Friday, July 30, 2010

"I've been eagerly job hunting for months, but to little avail. What's wrong?"

One of the most common inquiries we get on Linkedin and Facebook. Is this problem also bothering you? We want to ask you a few questions.

First things first, does your resume highlight your skills properly? Are you sure? Employers will judge you not by your name or birthplace but by your skills. By how much you can benefit their companies. This is the reason why we're advocates of "specific resumes". Employers will appreciate it a lot if you send them a resume that answers their queries straight. Another benefit worth mentioning here is that it'll show that you have initiative. Too troublesome? You'll reach places with putting in effort!

Does your resume scream of over-creativity? If yes, this can be the one causing your slump. Make your resume stand out by highlighting your strengths and achievements and not by making it artsy. Even those applying for art jobs are expected to send a formal list of their qualifications. Leave your portfolio to present your creativity! No to fancy fonts or papers!

What email address did you use for your applications? Maybe now is the time to lose that "sassyempress101" address? Get a new one -- something professional sounding.

Did you include cover letters in your applications? Did you "tailor" these cover letters? Cover letters are supposed to increase your chances of getting the job, but adding a template one in your application can give you a lazy personal brand. You don't want that, do you? Put yourself in employers' shoes. Would you find a generic resume and cover letter interesting at all? Here are our tips:

  • Address the HR manager with his name.
  • Base the content on your research about the company.
  • Include there the reason why you're the best fit for the job.
Did you also apply to jobs for which you don't qualify? Yes? Do yourself a favor -- stay away from this mindset. It feeds your need at the start, but making aimless applications can only frustrate you as much as recruiters. Employers make their job ads as detailed as possible for a reason -- it's for you to have things to contemplate on. If a job ad asks applications from individuals with X, Y, and Z qualifications only and you're lacking Y, it's not very smart to still pursue it. If you don't meet the requirement, wait for a suitable job opening to come.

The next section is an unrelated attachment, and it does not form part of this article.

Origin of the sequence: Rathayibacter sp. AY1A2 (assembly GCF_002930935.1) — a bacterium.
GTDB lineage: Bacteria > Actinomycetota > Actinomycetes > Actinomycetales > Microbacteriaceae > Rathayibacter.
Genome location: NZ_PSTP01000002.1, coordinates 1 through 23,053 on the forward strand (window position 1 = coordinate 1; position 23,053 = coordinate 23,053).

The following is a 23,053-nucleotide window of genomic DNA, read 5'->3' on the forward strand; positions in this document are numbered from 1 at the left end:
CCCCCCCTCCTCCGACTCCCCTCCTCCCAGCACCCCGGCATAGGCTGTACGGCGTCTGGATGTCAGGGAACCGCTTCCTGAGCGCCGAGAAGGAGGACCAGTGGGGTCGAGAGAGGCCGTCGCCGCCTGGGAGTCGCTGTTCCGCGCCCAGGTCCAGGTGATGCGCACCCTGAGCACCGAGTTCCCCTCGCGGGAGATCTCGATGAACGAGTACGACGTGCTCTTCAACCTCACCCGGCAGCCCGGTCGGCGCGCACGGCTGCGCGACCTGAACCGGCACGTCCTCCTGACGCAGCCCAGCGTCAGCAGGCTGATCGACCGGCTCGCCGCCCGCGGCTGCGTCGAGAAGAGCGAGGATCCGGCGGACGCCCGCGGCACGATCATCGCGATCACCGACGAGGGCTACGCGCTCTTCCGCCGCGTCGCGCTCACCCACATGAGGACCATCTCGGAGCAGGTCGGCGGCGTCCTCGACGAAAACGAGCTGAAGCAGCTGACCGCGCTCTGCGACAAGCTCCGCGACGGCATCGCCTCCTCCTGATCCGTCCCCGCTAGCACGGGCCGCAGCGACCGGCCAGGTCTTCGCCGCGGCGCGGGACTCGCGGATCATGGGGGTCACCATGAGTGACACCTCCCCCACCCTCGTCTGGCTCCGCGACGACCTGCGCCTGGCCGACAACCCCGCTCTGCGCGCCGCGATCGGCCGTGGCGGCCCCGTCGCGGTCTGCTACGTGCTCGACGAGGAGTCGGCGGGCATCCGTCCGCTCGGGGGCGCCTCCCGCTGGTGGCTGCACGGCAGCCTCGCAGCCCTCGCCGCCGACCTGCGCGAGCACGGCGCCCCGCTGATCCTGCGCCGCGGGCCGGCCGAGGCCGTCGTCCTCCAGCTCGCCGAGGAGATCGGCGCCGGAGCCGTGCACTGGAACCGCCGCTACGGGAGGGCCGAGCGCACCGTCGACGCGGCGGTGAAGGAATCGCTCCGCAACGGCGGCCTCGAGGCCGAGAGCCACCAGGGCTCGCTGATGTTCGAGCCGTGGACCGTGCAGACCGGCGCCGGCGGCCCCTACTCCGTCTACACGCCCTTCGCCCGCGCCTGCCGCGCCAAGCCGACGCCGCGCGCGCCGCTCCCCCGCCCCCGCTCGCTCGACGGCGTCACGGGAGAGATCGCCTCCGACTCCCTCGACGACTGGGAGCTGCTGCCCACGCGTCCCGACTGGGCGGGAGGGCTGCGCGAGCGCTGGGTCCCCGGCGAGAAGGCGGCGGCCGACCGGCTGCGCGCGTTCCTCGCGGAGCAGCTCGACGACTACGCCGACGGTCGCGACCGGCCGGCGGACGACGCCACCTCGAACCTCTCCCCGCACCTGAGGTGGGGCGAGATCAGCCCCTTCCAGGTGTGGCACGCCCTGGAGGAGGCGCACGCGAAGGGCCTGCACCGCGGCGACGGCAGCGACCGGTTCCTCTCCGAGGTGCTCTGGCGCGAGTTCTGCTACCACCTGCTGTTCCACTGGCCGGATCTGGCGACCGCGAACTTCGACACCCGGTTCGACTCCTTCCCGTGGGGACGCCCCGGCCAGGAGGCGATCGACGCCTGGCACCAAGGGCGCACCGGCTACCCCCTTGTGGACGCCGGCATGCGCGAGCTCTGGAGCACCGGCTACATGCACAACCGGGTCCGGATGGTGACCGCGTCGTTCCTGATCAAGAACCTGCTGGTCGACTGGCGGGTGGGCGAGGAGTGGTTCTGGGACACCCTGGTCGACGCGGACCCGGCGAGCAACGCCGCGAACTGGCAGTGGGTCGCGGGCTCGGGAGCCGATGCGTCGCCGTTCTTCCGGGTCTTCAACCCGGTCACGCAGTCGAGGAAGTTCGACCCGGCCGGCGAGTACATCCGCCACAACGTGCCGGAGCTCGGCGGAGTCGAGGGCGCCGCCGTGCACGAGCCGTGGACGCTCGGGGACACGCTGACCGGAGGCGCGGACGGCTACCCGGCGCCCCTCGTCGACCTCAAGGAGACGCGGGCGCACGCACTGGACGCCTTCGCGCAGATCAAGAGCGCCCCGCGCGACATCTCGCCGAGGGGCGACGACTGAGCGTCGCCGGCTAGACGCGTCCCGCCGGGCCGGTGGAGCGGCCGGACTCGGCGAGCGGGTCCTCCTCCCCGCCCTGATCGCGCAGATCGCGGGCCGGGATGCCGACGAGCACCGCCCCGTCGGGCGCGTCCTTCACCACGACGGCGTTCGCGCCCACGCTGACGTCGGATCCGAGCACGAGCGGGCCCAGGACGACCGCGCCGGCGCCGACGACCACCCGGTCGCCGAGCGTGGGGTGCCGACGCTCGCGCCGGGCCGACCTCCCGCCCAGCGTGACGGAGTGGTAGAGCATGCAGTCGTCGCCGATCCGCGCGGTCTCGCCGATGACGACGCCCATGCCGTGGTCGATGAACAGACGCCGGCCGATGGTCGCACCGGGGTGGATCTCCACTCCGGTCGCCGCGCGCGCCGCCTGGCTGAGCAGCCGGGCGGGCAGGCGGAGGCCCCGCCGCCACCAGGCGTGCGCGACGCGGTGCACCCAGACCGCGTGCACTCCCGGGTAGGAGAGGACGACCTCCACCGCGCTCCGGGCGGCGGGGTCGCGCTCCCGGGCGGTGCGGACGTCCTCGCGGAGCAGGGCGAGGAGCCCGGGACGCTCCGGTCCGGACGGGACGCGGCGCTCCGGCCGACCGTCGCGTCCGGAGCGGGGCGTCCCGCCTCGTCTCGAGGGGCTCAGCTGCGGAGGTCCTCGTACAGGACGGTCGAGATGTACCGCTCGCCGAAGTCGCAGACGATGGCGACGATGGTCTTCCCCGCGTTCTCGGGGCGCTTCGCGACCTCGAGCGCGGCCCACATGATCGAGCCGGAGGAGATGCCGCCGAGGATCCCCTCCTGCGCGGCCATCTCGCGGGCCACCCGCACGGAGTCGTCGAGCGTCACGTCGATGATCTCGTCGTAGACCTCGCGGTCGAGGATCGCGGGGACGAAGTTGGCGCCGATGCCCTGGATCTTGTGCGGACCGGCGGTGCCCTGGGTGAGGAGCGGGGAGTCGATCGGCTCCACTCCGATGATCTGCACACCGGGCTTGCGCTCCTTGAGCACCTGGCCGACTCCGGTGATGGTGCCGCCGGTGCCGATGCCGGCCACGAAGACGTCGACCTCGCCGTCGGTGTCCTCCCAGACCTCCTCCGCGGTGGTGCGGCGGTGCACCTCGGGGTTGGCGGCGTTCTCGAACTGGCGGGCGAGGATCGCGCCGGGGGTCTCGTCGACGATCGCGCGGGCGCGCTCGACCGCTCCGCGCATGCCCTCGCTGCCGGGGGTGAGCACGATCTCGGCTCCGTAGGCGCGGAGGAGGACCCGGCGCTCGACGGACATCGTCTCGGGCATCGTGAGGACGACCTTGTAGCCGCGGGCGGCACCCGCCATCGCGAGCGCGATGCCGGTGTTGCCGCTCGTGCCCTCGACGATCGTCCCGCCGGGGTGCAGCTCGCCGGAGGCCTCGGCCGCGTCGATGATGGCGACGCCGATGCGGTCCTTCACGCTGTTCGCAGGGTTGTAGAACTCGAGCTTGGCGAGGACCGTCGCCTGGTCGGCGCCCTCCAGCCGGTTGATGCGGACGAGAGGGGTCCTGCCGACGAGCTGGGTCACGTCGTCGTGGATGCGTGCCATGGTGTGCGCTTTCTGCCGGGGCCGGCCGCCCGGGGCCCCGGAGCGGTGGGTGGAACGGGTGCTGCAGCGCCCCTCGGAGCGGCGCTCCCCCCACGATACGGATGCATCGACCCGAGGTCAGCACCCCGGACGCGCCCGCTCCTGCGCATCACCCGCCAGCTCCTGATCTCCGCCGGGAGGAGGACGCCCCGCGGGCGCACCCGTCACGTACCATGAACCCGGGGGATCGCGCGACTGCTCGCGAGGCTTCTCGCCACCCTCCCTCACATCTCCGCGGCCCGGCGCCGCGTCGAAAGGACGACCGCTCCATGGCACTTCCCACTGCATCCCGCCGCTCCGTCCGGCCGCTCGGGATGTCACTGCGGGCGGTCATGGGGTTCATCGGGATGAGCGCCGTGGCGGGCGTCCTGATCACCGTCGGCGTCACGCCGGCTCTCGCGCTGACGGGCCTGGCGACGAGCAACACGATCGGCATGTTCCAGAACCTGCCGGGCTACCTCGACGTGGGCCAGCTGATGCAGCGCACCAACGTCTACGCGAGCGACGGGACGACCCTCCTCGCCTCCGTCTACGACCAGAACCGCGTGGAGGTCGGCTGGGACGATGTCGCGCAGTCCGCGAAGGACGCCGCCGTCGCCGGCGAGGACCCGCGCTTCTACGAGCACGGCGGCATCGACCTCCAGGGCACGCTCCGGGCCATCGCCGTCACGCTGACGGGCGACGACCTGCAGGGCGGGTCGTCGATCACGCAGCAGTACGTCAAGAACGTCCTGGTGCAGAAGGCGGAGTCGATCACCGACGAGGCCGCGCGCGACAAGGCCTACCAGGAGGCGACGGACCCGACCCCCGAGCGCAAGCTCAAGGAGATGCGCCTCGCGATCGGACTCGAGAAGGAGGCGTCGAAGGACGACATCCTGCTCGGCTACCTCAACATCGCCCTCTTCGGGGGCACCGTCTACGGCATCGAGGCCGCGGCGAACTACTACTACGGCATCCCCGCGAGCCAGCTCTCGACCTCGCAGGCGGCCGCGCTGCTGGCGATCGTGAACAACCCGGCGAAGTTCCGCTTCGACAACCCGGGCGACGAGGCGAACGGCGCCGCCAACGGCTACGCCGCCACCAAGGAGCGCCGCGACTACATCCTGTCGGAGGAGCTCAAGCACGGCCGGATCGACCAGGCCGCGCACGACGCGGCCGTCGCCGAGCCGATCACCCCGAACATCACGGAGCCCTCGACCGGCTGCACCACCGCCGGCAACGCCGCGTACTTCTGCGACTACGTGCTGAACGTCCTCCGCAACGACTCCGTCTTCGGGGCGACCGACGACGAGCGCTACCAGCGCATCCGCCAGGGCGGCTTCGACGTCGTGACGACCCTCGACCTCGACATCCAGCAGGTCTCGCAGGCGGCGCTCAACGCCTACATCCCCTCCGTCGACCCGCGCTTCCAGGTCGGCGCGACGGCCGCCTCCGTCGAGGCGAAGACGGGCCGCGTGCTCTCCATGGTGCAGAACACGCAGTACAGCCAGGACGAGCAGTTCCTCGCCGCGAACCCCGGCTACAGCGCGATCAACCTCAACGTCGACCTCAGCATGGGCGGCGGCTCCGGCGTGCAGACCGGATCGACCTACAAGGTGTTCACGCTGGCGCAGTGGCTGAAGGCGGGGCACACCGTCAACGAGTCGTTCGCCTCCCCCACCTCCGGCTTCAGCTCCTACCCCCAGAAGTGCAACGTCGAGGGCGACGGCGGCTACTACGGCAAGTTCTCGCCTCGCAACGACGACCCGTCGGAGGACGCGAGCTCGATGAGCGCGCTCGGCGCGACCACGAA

Are you afraid to follow up? Don't. Assuming you're really qualified for the job, following up will increase your chances of getting it. For your next batch of applications, follow up by phoning after three business days.

Have you been applying ALONE? A large percentage of jobs are hidden. If you have contacts, use them to ask for help. Networking will help you keep in right touch with the job market. Never underestimate the ability of networking to help you find a good job.

Are you an avid user of social media sites? There are employers who google names. Play it safe. Think of your accounts on Myspace, Blogs, Facebook, and Twitter. Remove everything that's potentially damaging. Think twice before making new updates. Singapore would like to remind you that it takes a lot of work to conduct a successful job search. We hope this short commentary has helped you pinpoint what's causing your slump.

Another piece of advice! Start keeping a job hunting log. Keeping track of where you've sent your applications will help you know if you're doing something right or wrong. If nothing else, it's going to be a good wake up call. Singapore
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For career tips, we recommend Career Advice. From job hunting tips to career development guidelines, get advice from experts @